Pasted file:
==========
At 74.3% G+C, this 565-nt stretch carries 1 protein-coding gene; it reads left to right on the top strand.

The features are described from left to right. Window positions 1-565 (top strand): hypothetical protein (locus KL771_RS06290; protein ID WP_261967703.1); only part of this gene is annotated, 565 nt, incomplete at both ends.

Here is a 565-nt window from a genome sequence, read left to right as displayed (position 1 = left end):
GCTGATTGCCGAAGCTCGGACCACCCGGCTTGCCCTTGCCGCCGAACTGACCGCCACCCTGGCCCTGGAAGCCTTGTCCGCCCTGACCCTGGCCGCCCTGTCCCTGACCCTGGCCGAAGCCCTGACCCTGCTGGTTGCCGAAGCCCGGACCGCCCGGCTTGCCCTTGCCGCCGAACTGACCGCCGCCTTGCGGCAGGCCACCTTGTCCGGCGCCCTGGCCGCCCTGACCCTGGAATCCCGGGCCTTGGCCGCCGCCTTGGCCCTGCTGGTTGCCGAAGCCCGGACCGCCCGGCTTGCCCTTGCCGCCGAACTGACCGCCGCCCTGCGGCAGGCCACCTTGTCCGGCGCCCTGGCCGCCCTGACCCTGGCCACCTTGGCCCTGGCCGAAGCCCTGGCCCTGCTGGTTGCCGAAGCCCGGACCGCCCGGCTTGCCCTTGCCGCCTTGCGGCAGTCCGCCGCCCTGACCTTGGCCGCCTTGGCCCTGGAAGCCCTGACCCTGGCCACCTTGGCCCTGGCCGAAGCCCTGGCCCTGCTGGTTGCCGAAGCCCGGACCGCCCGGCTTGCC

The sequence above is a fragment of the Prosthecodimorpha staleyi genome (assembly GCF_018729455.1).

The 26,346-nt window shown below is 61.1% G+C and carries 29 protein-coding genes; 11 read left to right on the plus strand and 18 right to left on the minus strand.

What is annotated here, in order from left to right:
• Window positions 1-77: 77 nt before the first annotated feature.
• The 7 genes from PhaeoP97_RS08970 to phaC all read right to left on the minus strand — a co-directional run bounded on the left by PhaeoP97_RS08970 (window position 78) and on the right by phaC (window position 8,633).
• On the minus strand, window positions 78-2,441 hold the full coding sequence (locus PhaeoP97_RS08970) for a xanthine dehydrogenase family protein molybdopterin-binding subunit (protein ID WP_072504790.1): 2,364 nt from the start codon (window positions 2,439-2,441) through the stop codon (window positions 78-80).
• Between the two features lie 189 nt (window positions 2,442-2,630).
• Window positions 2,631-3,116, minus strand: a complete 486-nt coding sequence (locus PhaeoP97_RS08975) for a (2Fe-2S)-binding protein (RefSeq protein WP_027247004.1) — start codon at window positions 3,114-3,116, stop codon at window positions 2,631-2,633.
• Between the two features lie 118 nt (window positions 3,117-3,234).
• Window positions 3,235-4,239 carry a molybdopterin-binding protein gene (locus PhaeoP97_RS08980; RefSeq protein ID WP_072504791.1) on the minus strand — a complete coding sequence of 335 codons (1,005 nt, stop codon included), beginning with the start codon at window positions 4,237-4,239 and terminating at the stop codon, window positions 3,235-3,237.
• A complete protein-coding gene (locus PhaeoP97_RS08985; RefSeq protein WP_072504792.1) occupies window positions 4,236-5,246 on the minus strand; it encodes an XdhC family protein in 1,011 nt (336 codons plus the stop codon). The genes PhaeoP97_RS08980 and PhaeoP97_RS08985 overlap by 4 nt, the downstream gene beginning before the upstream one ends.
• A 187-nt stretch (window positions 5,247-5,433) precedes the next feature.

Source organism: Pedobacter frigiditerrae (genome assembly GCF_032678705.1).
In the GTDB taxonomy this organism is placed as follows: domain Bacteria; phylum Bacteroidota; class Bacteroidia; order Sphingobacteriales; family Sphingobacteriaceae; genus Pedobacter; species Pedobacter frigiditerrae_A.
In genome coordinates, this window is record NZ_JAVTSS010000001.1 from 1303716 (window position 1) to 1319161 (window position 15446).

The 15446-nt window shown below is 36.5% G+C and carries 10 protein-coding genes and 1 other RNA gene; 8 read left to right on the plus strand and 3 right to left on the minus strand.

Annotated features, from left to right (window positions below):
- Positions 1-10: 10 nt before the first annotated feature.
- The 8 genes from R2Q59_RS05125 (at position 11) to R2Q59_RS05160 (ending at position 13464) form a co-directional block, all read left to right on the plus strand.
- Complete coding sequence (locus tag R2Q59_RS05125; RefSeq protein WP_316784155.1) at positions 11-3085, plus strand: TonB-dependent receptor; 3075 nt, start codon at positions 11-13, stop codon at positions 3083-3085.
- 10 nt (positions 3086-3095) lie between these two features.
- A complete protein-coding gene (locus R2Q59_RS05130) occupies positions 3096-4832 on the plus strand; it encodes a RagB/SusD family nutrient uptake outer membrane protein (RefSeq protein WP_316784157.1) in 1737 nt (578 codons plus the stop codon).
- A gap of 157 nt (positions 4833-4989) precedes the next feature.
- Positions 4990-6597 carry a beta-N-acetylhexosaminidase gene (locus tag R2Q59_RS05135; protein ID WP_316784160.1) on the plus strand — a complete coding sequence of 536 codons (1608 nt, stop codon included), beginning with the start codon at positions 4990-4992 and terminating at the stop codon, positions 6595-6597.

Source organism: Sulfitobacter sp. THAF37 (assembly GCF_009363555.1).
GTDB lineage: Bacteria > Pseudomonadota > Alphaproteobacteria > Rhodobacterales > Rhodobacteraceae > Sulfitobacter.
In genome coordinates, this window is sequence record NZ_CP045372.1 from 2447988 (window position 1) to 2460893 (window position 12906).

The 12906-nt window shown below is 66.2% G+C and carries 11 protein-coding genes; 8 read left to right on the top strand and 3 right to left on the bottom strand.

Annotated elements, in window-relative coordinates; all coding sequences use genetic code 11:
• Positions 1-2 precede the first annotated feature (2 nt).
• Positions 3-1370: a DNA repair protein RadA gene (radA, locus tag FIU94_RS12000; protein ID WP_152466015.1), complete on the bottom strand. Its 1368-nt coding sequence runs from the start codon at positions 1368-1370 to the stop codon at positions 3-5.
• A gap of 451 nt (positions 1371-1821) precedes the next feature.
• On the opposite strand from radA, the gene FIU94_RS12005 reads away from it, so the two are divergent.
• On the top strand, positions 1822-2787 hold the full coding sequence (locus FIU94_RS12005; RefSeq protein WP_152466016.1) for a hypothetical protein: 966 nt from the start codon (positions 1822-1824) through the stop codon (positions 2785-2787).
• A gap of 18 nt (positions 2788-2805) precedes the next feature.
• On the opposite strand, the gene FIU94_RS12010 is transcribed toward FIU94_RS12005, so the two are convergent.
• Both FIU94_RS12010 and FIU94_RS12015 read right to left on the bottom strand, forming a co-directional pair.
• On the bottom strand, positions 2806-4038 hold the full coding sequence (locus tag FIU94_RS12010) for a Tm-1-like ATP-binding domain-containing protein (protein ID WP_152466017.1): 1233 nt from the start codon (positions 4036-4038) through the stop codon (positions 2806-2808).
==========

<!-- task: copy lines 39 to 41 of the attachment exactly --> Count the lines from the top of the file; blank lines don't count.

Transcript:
• A gap of 18 nt (positions 2788-2805) precedes the next feature.
• On the opposite strand, the gene FIU94_RS12010 is transcribed toward FIU94_RS12005, so the two are convergent.
• Both FIU94_RS12010 and FIU94_RS12015 read right to left on the bottom strand, forming a co-directional pair.